UK tourist found dead had Valium, alcohol - Thai police
27 January 2015, 09:17
Bangkok - A British backpacker who was
found dead on a popular Thai tourist island had consumed a potentially fatal
combination of alcohol and Valium, police said on Tuesday citing preliminary
The body of Christina Annesley, 23, was
discovered in a bungalow on Koh Tao, southern Thailand, last Wednesday.
"The initial results from the autopsy
found Valium and alcohol in the victim's body," Thai police spokesperson
Lieutenant General Prawut Thavornsiri, told AFP.
"There were no signs of rape," he
added, saying the full autopsy results would be released within three days.
Police in Koh Tao have said there was no
evidence of foul play in the bungalow room where Annesley was discovered.
But in an indication that they wanted to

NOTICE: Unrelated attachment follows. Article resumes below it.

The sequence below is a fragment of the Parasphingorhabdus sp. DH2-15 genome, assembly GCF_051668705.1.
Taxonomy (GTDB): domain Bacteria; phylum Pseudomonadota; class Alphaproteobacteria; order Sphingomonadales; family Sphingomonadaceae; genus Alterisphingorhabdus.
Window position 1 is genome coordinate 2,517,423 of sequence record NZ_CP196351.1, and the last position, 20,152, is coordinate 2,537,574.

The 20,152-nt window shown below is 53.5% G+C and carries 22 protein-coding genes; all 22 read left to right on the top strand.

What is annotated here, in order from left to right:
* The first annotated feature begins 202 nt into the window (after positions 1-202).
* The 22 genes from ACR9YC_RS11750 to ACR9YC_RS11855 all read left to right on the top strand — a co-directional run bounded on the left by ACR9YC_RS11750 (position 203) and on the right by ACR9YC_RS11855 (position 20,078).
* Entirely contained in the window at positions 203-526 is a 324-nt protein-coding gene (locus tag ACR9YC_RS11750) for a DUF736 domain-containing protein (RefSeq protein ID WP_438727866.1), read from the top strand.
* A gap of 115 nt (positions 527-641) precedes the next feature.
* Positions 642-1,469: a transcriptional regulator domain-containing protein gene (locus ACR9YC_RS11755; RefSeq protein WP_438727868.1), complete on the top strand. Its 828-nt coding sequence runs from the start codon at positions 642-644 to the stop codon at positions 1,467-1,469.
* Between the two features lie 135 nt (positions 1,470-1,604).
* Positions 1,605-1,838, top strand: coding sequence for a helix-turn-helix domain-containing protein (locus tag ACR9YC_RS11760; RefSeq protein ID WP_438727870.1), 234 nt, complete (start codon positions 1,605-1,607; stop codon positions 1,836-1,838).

avoid any criticism over their handling of the case, her body was sent to
Bangkok for a full autopsy, which was carried out Sunday.
Many of Annesley's final tweets - under the
handle @chrstinadarling - spoke of the beauty of Koh Tao's white sand beaches
and azure waters, which are popular backpackers and divers.
She also made reference to taking both
Tramadol, a painkiller, and Valium, an anti-anxiety medication, in the days
leading up to her death.
Last week Koh Tao police said they had
found three kinds of medicine in her room, but no illicit drugs.
British daily The Telegraph said
Christina's mother Margaret had posted on her daughter's Facebook page saying
she had died of "natural causes".
Annesley's death came four months after a
British couple were found murdered on the same island in a case that placed
local police under intense pressure.
Two Burmese nationals have been charged for
the murder of David Miller, 24, and the rape and murder of Hannah Witheridge,
23 - but both men have retracted their confessions saying they were obtained
Officers were also heavily criticised for
allowing locals and journalists to walk over the crime scene.
Tourism is a mainstay of Thailand's
economy, which has struggled despite the military promising to turn the
country's financial fortunes around after they took over in a May coup
following months of street protests.